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Isaiah Collier 2024 NBA Draft Profile

Mar 13, 2024; Las Vegas, NV, USA; USC Trojans guard Isaiah Collier (1) shoots over Washington Huskies forward Wilhelm Breidenbach (32) during the second half at T-Mobile Arena. Mandatory Credit: Stephen R. Sylvanie-USA TODAY Sports

USC freshman Isaiah Collier was one of the Trojans’ best guards this season. Despite missing part of the year due to a hand injury, Collier possesses a plethora of traits that will help him thrive on an NBA roster.

Isaiah Collier 2024 NBA Draft Profile

College Career

Collier played in 27 of USC’s 33 games, averaging 16.3 points, 4.3 assists, 2.9 rebounds and 1.5 steals per game. He shot 49% from the field, 33% from distance and 67% from the free-throw line. The Georgia native had a deep impact on the Trojans despite their sub-.500 season—their first losing season since 2018-19, and the final one of the Andy Enfield era. Collier’s efforts earned him a spot on the All-Pac 12 Freshman Team. His per-game scoring average was the top mark among all shooting guards in the conference.


The 6’4” guard is a gifted finisher, using his speed to fly past opponents and score with an array of moves, from reverse layups to floaters. Collier also uses every ounce of his 210-pound frame to bully defenders in the paint. The freshman’s jump shot—at least inside the arc—is just as effective, as he stops and pops whenever defenders take away his driving lanes. Eight of his 11 attempts per game came from two-point range, and he converted 54% of them.

Collier isn’t just a strong player, but an athletic one as well. He shows off his hops with frequent transition slams, and his hang time only helps his crafty layups.

Lastly, the young guard is just as effective of a playmaker as he is a scorer. Collier dropped 115 dimes to his teammates this season—leading USC with an assist percentage of 31% and boosting in his status as an offensive threat. He also led USC in Points Produced this season (434), and his court vision is an underrated aspect of his game.


Despite his offensive strengths, there are significant hurdles that prevented Collier from maintaining his status as a surefire high draft pick. The main one is his shooting. Collier’s aforementioned 33% from deep came off of one make for every three attempts. That will not fly in a league that is dominated by the three ball. His poor free-throw shooting is another area of improvement, especially for a guard who willingly takes contact at the rim.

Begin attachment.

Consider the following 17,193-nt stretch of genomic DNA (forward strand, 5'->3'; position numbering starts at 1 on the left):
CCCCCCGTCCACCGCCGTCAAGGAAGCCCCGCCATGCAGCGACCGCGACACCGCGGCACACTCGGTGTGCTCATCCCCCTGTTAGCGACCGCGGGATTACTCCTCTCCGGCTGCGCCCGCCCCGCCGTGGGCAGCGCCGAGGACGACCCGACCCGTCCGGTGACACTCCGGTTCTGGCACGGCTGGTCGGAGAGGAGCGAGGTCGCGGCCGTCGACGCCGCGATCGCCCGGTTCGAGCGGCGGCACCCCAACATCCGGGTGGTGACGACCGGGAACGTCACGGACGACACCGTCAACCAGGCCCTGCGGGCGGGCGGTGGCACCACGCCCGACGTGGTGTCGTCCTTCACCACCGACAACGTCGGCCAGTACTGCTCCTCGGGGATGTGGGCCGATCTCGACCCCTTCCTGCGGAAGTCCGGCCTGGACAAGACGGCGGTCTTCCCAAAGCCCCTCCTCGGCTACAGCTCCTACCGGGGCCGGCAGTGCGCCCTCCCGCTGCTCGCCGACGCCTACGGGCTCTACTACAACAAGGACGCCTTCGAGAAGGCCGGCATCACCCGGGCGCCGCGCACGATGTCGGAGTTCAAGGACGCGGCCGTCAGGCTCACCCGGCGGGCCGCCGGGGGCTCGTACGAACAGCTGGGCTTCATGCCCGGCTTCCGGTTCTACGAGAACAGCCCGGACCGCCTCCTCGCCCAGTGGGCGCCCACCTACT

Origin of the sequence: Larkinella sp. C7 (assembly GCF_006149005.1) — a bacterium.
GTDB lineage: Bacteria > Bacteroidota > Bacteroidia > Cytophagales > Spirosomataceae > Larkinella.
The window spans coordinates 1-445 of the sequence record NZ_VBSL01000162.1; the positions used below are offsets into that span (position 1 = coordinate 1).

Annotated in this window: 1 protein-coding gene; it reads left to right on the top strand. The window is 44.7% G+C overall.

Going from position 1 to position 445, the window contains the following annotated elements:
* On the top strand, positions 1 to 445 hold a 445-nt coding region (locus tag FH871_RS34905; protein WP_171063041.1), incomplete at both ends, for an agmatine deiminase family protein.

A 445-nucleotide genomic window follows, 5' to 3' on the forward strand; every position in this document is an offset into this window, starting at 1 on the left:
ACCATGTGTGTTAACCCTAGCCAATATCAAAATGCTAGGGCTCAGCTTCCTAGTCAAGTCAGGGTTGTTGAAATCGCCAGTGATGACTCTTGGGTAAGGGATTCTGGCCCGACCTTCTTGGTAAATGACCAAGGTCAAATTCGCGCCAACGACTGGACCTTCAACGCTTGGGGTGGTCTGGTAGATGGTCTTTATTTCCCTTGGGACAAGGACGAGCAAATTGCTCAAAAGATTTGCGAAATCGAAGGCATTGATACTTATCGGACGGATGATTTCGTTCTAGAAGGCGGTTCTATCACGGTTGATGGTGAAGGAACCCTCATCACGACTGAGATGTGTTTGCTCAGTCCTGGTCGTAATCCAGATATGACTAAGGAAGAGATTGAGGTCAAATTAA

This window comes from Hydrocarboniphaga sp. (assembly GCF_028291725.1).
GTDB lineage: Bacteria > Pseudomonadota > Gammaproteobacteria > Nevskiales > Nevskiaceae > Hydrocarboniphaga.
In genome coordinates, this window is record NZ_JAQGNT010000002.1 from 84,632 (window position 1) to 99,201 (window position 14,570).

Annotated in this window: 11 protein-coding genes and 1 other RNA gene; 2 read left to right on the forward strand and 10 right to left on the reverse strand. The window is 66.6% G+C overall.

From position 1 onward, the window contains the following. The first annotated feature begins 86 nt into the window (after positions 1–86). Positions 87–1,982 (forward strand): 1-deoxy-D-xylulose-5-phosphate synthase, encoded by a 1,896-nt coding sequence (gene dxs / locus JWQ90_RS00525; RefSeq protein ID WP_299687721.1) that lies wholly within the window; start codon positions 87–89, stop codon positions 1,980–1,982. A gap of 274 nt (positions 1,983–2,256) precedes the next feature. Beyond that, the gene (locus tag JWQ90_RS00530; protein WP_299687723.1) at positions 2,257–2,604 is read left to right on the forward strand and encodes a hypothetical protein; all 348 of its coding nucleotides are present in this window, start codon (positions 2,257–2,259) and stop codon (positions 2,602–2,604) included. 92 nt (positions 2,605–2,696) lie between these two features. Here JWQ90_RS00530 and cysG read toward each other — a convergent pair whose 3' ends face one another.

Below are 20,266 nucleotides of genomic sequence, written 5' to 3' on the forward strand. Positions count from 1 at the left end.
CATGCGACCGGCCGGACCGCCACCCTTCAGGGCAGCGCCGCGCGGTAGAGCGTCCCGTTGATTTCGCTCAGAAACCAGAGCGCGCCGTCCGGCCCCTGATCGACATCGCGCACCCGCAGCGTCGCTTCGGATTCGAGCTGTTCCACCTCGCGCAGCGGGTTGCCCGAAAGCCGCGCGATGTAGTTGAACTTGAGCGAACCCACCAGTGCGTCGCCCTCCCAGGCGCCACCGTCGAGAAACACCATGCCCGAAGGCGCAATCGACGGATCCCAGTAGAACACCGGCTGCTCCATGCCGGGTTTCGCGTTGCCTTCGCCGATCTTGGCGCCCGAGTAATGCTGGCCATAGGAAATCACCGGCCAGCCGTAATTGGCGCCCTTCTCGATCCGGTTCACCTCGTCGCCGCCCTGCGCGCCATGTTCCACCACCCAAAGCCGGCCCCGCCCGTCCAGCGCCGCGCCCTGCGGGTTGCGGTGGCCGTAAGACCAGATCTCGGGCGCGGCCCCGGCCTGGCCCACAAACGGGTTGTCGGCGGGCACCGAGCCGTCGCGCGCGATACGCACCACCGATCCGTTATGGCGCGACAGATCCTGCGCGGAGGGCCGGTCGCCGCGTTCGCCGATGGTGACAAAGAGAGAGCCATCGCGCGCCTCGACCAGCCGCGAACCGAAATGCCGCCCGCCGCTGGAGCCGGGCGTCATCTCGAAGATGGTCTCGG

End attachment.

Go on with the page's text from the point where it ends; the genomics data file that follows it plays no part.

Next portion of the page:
Additionally, Collier is not the best defender, and is arguably a liability on that end of the floor. Despite his frame and speed, Collier was not the point-of-attack defender you’d expect him to be. As clips like this one show, he was unable to keep up with quicker offensive players and was often watching the ball instead of preventing his opponent from getting a touch. Collier can jump passing lanes and get occasional blocks, but he must remain engaged on defense instead of only seeing the floor.

Lastly, Collier’s turnover frequency is an issue that’s plagued him all year long. His 115 assists were countered with 89 turnovers this season, and he averaged 6.3 turnovers per 100 possessions. For a floor general as talented as Collier is, he must tighten up his ability to protect the ball.

NBA Comparison

Collier’s physicality, playmaking, and scoring may remind some of Tyreke Evans. Both guards are quick and physical for their frames, with Evans being measured at 6’6” and 220 pounds. Evans’ versatility allowed him to play both guard spots and on the wing. While Collier may be more limited to either guard slot, he holds similar skills to Evans, particularly the ability to score and facilitate without relying on the three-ball (though Evans did eventually grow into a solid perimeter marksman).

Another fair comparison for Collier is Kyle Lowry. Despite the stark differences in perimeter shooting, both share a “bulldog point guard” type of mold, which again is a nod towards the physicality they use to their advantage. Collier has a long way to go before living up to the Lowry expectations, but it’s a reasonable type of ceiling for him to achieve.

2024 NBA Draft Projection

Mid-to-late first-round pick.


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